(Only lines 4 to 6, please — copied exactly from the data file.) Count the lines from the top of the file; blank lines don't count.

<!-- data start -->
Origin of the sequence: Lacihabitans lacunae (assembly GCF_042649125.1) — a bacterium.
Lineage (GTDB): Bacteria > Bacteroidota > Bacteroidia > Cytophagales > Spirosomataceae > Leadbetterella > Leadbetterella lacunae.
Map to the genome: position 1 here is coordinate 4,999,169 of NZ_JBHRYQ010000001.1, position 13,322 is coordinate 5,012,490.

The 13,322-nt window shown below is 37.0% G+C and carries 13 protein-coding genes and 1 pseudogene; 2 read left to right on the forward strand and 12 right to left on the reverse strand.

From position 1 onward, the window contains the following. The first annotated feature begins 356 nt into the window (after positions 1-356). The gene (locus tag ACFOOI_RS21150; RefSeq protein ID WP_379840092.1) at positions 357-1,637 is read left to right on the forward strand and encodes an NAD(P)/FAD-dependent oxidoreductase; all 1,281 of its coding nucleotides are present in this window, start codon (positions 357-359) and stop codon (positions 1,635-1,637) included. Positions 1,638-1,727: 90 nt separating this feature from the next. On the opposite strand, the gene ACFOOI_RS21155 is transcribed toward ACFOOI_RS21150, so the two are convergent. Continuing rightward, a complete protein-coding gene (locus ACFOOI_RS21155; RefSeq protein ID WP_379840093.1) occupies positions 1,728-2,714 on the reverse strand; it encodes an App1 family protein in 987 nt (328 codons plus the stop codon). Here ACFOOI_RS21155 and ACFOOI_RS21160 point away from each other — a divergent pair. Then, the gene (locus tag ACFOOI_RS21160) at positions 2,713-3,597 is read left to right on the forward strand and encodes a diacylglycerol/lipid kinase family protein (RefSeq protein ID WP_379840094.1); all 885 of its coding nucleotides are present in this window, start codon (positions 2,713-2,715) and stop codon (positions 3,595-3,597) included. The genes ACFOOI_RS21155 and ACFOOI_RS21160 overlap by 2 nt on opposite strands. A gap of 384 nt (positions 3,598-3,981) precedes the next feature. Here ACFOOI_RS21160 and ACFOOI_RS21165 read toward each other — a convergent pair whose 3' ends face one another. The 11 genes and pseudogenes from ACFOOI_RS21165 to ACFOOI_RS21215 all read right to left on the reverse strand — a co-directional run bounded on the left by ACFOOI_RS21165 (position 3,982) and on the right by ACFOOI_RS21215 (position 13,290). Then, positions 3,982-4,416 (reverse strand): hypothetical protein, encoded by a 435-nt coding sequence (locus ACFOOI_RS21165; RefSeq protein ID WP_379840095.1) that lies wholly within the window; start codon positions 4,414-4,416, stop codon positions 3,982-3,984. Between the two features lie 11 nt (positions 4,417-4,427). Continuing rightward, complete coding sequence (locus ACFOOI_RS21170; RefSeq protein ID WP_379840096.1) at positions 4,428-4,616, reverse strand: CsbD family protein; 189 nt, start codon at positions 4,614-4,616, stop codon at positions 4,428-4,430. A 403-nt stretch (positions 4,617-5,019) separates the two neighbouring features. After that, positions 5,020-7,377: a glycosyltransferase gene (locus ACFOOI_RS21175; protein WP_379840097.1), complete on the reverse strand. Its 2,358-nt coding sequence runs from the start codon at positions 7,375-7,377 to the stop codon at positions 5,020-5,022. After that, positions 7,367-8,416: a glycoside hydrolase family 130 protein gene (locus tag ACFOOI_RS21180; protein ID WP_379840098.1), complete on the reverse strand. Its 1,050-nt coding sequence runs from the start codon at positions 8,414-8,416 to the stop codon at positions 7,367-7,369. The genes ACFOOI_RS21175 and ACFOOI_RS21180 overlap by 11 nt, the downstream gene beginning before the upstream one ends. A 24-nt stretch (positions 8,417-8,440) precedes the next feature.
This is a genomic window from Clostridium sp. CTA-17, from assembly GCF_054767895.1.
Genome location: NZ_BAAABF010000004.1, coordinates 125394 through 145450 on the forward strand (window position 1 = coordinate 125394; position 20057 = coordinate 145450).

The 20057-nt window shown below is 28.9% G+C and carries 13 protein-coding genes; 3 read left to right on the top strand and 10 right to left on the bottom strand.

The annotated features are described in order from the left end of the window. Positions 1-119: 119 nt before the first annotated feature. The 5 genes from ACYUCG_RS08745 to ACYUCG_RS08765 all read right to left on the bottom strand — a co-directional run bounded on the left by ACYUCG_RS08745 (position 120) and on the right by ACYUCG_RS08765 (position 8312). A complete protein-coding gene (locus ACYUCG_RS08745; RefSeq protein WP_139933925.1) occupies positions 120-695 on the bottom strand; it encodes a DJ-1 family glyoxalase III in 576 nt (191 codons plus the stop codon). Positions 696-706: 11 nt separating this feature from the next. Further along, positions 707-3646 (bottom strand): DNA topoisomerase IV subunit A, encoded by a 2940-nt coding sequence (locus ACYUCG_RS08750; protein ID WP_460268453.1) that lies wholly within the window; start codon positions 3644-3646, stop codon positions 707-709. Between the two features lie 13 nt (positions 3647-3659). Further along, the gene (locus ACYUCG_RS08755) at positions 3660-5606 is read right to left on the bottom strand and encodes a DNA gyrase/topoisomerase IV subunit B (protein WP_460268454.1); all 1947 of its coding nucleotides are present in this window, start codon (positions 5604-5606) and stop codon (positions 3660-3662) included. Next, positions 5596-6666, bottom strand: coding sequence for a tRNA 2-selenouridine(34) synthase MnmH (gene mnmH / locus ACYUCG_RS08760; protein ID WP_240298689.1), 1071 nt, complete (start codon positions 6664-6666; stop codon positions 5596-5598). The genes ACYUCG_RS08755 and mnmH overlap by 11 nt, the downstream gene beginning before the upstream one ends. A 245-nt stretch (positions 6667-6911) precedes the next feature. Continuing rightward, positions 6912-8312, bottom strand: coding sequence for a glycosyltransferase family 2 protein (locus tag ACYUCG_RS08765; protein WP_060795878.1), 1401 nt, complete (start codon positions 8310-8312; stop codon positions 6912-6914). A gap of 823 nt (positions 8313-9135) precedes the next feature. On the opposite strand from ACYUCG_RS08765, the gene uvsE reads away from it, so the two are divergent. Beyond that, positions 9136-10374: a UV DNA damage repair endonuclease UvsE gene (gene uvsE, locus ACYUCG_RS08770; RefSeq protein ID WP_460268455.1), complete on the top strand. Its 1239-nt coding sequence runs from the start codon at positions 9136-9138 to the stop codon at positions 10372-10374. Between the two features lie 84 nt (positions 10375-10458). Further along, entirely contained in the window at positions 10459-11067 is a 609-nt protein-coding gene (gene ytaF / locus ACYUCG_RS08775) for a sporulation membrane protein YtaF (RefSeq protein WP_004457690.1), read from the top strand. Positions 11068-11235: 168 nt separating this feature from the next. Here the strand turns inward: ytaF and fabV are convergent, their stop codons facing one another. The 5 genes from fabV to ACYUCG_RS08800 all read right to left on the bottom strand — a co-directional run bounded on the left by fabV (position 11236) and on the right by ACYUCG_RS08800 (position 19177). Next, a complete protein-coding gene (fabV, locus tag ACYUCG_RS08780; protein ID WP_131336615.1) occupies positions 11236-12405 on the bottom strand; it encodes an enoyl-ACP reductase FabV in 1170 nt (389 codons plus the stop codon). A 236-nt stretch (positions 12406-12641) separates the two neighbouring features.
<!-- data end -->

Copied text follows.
The 13,322-nt window shown below is 37.0% G+C and carries 13 protein-coding genes and 1 pseudogene; 2 read left to right on the forward strand and 12 right to left on the reverse strand.

From position 1 onward, the window contains the following. The first annotated feature begins 356 nt into the window (after positions 1-356). The gene (locus tag ACFOOI_RS21150; RefSeq protein ID WP_379840092.1) at positions 357-1,637 is read left to right on the forward strand and encodes an NAD(P)/FAD-dependent oxidoreductase; all 1,281 of its coding nucleotides are present in this window, start codon (positions 357-359) and stop codon (positions 1,635-1,637) included. Positions 1,638-1,727: 90 nt separating this feature from the next. On the opposite strand, the gene ACFOOI_RS21155 is transcribed toward ACFOOI_RS21150, so the two are convergent. Continuing rightward, a complete protein-coding gene (locus ACFOOI_RS21155; RefSeq protein ID WP_379840093.1) occupies positions 1,728-2,714 on the reverse strand; it encodes an App1 family protein in 987 nt (328 codons plus the stop codon). Here ACFOOI_RS21155 and ACFOOI_RS21160 point away from each other — a divergent pair. Then, the gene (locus tag ACFOOI_RS21160) at positions 2,713-3,597 is read left to right on the forward strand and encodes a diacylglycerol/lipid kinase family protein (RefSeq protein ID WP_379840094.1); all 885 of its coding nucleotides are present in this window, start codon (positions 2,713-2,715) and stop codon (positions 3,595-3,597) included. The genes ACFOOI_RS21155 and ACFOOI_RS21160 overlap by 2 nt on opposite strands. A gap of 384 nt (positions 3,598-3,981) precedes the next feature. Here ACFOOI_RS21160 and ACFOOI_RS21165 read toward each other — a convergent pair whose 3' ends face one another. The 11 genes and pseudogenes from ACFOOI_RS21165 to ACFOOI_RS21215 all read right to left on the reverse strand — a co-directional run bounded on the left by ACFOOI_RS21165 (position 3,982) and on the right by ACFOOI_RS21215 (position 13,290). Then, positions 3,982-4,416 (reverse strand): hypothetical protein, encoded by a 435-nt coding sequence (locus ACFOOI_RS21165; RefSeq protein ID WP_379840095.1) that lies wholly within the window; start codon positions 4,414-4,416, stop codon positions 3,982-3,984. Between the two features lie 11 nt (positions 4,417-4,427). Continuing rightward, complete coding sequence (locus ACFOOI_RS21170; RefSeq protein ID WP_379840096.1) at positions 4,428-4,616, reverse strand: CsbD family protein; 189 nt, start codon at positions 4,614-4,616, stop codon at positions 4,428-4,430. A 403-nt stretch (positions 4,617-5,019) separates the two neighbouring features. After that, positions 5,020-7,377: a glycosyltransferase gene (locus ACFOOI_RS21175; protein WP_379840097.1), complete on the reverse strand. Its 2,358-nt coding sequence runs from the start codon at positions 7,375-7,377 to the stop codon at positions 5,020-5,022. After that, positions 7,367-8,416: a glycoside hydrolase family 130 protein gene (locus tag ACFOOI_RS21180; protein ID WP_379840098.1), complete on the reverse strand. Its 1,050-nt coding sequence runs from the start codon at positions 8,414-8,416 to the stop codon at positions 7,367-7,369. The genes ACFOOI_RS21175 and ACFOOI_RS21180 overlap by 11 nt, the downstream gene beginning before the upstream one ends. A 24-nt stretch (positions 8,417-8,440) precedes the next feature.
This is a genomic window from Clostridium sp. CTA-17, from assembly GCF_054767895.1.